For years, I 've thought nothing of tossing everything from AA alkalines to old cellphone and cordless phone batteries in the trash but increasingly I'm seeing "green recycling" centers everywhere asking that every type of battery- even tiny AAA cells and watch batteries be disposed of properly.

MVR raises a valid point. It's easy right NOW to say "it's no problem" but as hybrids sell in increasing numbers what DO you do with 2,000,000 or 5,000,000 or 50,000,000 massive hybrid batteries?

Hmmm.... food for thought.

Glad I bought another TDI. It seems the best of all worlds to me at this stage of engine development: low emissions, awesome mileage, great hauling capacity and if anyone doubts their performance potential just witness Audi's STUNNING racing record with the R10 TDI race car dominating the LeMans series for 3 straight years after switching from the gasoline powered R8 in 2005.


Last edited by Boompa; 02-26-2010 at 09:17 AM.
Boompa is offline  
Old 02-26-2010, 09:26 AM
  #11  
JLC629
CF Senior Member
 
Member Since: Mar 2005
Location: Pittsburgh PA
Posts: 2,701
Thanks: 0
Thanked 0 Times in 0 Posts
Default

Boom, no need to defend your purchase. You done good.
JLC629 is offline  
Old 02-26-2010, 03:44 PM
  #12  
Dave68
CF Senior Member
 
Dave68's Avatar
 
Member Since: Dec 2000
Location: San Diego CA
Posts: 19,131
Thanks: 0
Thanked 8 Times in 8 Posts
Default

I did NOT post here to try to convince Boompa to switch cars. There were some misconceptions thrown out there that I felt had to be corrected. Every year, tens of thousands of lead-acid batteries are recycled. Everything from motocycles to giant earth moving equipment use them and they far outnumber nickle metal hydride batteries.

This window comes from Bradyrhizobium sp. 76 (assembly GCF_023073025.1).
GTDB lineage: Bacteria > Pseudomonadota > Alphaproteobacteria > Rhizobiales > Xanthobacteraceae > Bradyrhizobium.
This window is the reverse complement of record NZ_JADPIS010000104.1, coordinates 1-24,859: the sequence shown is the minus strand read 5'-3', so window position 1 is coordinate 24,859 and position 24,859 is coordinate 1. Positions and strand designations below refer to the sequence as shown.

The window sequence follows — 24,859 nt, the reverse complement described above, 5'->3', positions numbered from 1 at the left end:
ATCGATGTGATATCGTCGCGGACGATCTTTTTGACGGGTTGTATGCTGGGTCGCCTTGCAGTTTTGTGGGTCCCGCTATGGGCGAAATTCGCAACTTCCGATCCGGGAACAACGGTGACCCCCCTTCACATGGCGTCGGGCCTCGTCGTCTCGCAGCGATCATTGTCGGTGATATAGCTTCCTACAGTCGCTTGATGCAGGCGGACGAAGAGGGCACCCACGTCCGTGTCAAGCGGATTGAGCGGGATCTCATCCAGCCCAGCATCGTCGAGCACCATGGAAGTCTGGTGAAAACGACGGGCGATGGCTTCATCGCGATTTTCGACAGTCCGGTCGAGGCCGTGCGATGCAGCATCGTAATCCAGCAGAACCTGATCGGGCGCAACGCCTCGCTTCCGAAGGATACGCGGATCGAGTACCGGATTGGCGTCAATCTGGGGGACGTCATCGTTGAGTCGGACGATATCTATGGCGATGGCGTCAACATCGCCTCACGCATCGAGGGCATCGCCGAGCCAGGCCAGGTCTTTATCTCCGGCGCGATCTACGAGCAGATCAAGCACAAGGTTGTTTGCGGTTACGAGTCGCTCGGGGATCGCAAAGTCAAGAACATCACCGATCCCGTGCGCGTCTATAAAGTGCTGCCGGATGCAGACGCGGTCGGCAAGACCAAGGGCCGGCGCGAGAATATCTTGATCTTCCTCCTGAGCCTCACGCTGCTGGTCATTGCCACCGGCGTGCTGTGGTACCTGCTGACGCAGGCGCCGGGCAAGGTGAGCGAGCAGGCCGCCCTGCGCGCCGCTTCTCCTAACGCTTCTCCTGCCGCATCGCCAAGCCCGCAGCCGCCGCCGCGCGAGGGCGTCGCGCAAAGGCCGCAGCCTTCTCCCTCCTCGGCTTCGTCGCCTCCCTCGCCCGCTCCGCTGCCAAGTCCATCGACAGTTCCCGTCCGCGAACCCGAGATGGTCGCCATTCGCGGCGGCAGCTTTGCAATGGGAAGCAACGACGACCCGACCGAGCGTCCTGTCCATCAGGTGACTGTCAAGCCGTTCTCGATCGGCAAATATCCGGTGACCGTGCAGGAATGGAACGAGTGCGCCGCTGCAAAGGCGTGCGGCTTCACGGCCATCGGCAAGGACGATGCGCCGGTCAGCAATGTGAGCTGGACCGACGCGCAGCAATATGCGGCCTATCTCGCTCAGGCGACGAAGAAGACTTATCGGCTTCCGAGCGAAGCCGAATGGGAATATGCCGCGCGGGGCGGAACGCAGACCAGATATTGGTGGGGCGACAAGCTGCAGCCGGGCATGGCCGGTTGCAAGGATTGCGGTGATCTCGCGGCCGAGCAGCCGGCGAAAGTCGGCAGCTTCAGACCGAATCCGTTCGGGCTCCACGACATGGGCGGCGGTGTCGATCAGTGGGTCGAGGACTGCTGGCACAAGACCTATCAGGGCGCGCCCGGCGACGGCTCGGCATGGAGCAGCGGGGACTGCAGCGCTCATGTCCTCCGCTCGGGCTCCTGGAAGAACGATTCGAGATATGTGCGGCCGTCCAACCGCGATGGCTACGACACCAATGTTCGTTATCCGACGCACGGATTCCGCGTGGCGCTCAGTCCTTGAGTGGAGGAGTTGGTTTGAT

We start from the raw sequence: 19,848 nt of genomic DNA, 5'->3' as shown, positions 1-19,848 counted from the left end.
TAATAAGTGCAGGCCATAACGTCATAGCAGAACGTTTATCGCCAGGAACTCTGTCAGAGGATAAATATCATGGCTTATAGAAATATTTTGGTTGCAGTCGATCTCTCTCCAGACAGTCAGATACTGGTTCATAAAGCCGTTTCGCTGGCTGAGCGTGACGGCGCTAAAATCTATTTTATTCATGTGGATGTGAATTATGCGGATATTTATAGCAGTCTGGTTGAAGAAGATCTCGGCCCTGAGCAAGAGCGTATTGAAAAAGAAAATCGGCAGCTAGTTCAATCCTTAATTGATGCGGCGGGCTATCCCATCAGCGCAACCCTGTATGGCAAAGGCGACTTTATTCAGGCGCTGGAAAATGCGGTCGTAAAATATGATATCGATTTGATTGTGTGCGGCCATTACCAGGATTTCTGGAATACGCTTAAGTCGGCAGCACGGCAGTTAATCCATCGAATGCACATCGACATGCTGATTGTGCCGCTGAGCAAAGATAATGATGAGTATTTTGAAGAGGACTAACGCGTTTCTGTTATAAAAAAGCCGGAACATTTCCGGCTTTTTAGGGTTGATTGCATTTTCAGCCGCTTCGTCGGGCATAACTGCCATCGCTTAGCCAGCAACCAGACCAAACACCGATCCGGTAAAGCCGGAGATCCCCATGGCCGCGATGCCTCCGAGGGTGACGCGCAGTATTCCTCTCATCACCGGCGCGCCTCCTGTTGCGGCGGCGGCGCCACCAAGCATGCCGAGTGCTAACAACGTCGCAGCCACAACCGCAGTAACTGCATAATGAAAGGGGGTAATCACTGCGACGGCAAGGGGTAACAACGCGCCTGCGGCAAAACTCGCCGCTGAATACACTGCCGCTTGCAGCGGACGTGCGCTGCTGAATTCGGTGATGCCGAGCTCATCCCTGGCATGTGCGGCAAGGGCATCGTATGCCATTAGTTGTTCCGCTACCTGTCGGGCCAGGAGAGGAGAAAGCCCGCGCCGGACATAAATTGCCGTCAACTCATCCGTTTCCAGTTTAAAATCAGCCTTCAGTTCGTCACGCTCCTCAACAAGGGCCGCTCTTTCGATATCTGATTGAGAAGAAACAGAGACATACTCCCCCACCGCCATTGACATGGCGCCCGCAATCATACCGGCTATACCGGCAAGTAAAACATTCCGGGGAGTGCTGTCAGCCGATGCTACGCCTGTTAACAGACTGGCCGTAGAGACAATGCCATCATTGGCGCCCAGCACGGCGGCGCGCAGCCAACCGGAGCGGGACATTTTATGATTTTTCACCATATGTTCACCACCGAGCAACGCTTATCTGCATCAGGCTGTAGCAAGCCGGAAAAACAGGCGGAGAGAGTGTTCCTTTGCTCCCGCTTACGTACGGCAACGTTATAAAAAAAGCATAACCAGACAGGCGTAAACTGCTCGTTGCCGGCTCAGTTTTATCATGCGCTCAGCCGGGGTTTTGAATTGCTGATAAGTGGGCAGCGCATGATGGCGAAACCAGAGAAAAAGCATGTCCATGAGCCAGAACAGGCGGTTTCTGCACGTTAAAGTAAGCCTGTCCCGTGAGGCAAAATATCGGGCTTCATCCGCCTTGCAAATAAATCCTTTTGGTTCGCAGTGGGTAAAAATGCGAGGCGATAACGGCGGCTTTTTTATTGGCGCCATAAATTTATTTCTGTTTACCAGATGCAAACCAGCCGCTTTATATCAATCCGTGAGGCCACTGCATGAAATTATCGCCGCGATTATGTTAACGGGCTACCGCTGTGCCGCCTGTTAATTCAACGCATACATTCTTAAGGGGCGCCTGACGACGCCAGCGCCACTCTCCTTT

Yet, no one is worried out those batteries, which are far more toxic than the NiMH versions.

Just last month, one of the major car magazines compared a VW diesel to a Prius to a new Ford Festiva (I believe). They drove the cars under many driving conditions and concluded that neither the VW or the Festiva could match the incredible mileage that the Prius was achieving. (overall)

Again, if you drive mostly highway, there is not a big difference, so the only issues Boompa may have to deal with is the occasionally spotty VW reliability. Other than that and based upon his driving habits, I'd say he made a good decision.
Dave68 is offline  
Old 02-28-2010, 04:14 PM
  #13  
rjpkrp-NSX
Junior Member
 
rjpkrp-NSX's Avatar
 
Member Since: Feb 2010
Location: Mishawaka IN
Posts: 27
Thanks: 0
Thanked 0 Times in 0 Posts
Default

Congrats on the oil burner. I love diesel myself.

I have an '05 Passat GLS TDI that gets 42mpg HWY.

I had an '04 Jetta GLS TDI 5sp that got 52MPG hwy if driven right!

My truck is a diesel, but that is for not only fuel economy but also towing.

I have an Odyssey now, but Honda has claimed that they are going diesel rather than hybrid. So I'm waiting for the Pilot diesel to be released in the US so I can get rid of the minivan.
rjpkrp-NSX is offline  
 


Thread Tools
Search this Thread
Quick Reply: Bought an oil-burner for DD tonight...


Sponsored Ads
Vendor Directory

Contact Us - About Us - Archive - Advertising - Cookie Policy - Privacy Statement - Terms of Service

© 2019 MH Sub I, LLC dba Internet Brands

We are a participant in the Amazon Services LLC Associates Program, an affiliate advertising program designed to provide a means for us to earn fees by linking to Amazon.com and affiliated sites.
 
  • Ask a Question
    Get answers from community experts
Question Title:
Description:
Your question will be posted in: